As part of our blog series on African protected areas, we will bring you at least one new “Photo Sphere” story every week. Photo Spheres are 360º panoramic images (think Street View) that can be shared on Google Maps, or with the Views community. Through theStreet View partner programme, more and more remote places are making their way onto Google Street View. Where this is not (yet) the case, Photo Spheres allow the world an immersive view many of Africa’s protected areas. You can see a selection of Photo Spheres taken in Africa’s protected areas on our interactive story map.
There are two African icons that you will almost certainly encounter when visiting Tanzania’s Tarangire National Park: baobabs and elephants. In fact, the Tarangire-Manyara ecosystem, one of the most biodiverse grasslands in the world, by some accounts boast its highest elephant density too (although Botswana has the highest number).
Its not only the ecological landscape that is complex and diverse: the park and it surrounding areas encompasses many of the problems and opportunities so typical of protected areas in this part of east Africa: a complex history of ecotourism and community relations, community displacement on the one hand and development on the other, a high propensity for human-wildlife conflict, and herbivore populations at high risk of poaching.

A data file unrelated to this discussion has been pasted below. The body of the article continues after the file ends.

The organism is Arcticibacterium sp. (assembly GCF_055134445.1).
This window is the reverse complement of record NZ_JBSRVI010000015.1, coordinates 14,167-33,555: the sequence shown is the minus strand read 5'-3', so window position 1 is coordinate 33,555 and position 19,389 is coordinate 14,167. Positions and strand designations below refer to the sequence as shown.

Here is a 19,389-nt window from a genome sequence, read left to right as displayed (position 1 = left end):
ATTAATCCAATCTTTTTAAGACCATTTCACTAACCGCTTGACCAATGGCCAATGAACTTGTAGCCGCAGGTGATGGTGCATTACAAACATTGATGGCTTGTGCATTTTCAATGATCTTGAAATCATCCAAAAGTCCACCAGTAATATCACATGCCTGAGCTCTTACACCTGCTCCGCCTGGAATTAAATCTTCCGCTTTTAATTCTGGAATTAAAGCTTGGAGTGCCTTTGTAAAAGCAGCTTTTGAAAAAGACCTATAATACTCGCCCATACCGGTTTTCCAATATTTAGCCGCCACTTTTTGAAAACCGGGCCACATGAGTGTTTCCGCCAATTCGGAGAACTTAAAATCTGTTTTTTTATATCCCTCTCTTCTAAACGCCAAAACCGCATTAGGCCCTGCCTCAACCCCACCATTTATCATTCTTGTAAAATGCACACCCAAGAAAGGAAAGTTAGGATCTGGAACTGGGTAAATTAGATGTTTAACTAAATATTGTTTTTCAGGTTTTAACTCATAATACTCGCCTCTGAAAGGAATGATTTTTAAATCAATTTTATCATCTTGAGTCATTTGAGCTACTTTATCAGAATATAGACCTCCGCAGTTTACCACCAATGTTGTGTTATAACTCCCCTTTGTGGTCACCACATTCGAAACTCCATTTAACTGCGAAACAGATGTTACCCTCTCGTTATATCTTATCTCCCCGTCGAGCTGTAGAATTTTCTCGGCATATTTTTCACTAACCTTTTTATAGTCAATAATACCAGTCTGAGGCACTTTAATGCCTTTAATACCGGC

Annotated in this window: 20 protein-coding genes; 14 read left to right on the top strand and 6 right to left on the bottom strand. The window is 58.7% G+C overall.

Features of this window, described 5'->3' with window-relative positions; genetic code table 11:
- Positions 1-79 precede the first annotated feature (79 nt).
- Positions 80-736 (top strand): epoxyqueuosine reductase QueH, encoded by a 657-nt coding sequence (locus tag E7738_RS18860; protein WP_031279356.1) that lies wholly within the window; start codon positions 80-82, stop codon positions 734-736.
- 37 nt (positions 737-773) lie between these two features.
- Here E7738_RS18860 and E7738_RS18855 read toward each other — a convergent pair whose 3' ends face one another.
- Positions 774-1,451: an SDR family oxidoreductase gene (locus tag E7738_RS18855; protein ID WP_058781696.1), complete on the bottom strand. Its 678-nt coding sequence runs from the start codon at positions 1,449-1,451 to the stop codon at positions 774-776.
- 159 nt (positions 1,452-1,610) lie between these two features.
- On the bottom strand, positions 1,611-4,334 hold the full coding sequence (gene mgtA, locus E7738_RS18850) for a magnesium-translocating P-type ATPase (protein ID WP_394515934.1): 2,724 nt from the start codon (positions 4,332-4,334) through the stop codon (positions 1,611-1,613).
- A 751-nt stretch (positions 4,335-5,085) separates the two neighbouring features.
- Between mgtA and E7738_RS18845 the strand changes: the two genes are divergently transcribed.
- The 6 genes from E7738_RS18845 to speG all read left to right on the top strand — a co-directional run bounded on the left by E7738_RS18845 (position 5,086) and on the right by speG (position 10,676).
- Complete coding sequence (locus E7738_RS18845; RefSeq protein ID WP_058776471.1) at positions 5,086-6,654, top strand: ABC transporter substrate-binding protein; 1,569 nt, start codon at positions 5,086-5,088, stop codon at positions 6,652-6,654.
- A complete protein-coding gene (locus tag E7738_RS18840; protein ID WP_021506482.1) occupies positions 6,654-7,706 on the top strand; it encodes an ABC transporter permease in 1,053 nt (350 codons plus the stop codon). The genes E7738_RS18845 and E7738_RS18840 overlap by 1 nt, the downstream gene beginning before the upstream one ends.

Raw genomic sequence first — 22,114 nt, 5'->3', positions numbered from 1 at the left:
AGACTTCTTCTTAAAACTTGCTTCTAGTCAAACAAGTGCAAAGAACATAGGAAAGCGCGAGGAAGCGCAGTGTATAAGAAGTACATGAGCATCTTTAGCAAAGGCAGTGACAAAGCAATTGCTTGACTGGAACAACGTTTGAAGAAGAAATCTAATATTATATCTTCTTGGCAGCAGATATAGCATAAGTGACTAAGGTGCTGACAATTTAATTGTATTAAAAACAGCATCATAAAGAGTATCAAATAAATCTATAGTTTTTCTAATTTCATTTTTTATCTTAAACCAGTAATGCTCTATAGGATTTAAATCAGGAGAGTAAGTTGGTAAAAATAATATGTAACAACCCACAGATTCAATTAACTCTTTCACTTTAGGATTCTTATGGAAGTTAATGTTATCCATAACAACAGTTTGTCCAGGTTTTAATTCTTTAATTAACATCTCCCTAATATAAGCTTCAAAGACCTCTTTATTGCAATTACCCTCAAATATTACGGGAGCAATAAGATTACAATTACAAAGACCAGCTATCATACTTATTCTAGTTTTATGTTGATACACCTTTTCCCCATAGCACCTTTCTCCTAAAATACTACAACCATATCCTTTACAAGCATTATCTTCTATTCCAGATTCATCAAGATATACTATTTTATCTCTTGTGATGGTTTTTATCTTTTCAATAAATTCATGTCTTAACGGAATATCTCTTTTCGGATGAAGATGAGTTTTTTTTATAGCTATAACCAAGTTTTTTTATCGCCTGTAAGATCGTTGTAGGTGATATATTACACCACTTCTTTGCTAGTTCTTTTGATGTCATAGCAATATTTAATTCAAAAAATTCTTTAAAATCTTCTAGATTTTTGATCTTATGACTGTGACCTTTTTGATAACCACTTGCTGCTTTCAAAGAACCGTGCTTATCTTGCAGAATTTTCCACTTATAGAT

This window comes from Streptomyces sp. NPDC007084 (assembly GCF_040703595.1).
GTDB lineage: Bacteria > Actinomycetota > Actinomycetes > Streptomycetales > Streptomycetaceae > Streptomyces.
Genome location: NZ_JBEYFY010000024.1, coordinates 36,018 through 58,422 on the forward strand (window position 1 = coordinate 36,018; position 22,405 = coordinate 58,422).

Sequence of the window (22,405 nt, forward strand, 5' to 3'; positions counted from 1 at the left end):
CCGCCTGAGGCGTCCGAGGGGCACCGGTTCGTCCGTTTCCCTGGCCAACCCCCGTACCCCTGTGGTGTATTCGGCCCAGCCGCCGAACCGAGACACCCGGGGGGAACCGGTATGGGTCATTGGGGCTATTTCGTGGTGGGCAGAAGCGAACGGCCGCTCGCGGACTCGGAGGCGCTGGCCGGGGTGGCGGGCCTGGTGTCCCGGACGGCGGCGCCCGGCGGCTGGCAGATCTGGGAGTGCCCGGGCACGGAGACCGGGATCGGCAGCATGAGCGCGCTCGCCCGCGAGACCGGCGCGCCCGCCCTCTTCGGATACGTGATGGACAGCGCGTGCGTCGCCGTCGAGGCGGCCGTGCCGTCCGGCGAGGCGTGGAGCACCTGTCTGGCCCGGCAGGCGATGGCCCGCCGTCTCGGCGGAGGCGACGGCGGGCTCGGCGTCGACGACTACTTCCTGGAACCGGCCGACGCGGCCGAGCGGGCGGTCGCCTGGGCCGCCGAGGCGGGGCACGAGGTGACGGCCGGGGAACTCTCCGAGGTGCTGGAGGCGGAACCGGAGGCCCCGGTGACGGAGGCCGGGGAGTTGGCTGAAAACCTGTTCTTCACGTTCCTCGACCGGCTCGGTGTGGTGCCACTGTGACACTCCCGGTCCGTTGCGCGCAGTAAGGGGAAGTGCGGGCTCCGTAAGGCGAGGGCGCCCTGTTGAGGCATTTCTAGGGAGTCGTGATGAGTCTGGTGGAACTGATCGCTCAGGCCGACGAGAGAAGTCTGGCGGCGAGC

In response to the current elephant poaching crisis – one that this park has not escaped – TNP management is following other parks in establishing monitoring and protection programmes that uses Unmanned Aerial Vehicles. Announced in September 2014, this project will see a number of UAV camps being established from which operational units (PODS) equipped with multiple aircraft vehicles and communications equipment will be deployed to monitor, identify, follow and eventually deliver suspected poachers to wildlife authorities.
So next time you visit Tarangire, you may see more than just baobabs and elephants…